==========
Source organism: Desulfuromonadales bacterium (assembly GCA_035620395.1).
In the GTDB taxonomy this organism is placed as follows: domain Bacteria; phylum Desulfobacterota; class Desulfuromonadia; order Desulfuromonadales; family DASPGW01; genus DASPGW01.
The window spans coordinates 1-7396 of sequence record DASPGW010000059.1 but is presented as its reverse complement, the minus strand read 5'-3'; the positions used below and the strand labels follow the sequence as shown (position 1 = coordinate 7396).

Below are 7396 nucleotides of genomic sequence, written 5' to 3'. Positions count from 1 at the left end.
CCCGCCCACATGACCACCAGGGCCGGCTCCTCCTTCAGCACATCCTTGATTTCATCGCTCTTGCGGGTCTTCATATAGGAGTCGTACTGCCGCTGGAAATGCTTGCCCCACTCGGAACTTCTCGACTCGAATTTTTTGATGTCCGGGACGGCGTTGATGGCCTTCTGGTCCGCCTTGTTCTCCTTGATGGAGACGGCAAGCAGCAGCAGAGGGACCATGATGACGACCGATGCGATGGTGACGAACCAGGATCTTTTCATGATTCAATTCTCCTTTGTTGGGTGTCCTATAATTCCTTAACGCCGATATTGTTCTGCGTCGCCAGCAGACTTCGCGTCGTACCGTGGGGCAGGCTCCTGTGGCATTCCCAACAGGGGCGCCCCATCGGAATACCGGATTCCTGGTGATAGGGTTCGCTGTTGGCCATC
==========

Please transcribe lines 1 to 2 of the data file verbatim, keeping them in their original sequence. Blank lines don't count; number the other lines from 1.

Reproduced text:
Source organism: Desulfuromonadales bacterium (assembly GCA_035620395.1).
In the GTDB taxonomy this organism is placed as follows: domain Bacteria; phylum Desulfobacterota; class Desulfuromonadia; order Desulfuromonadales; family DASPGW01; genus DASPGW01.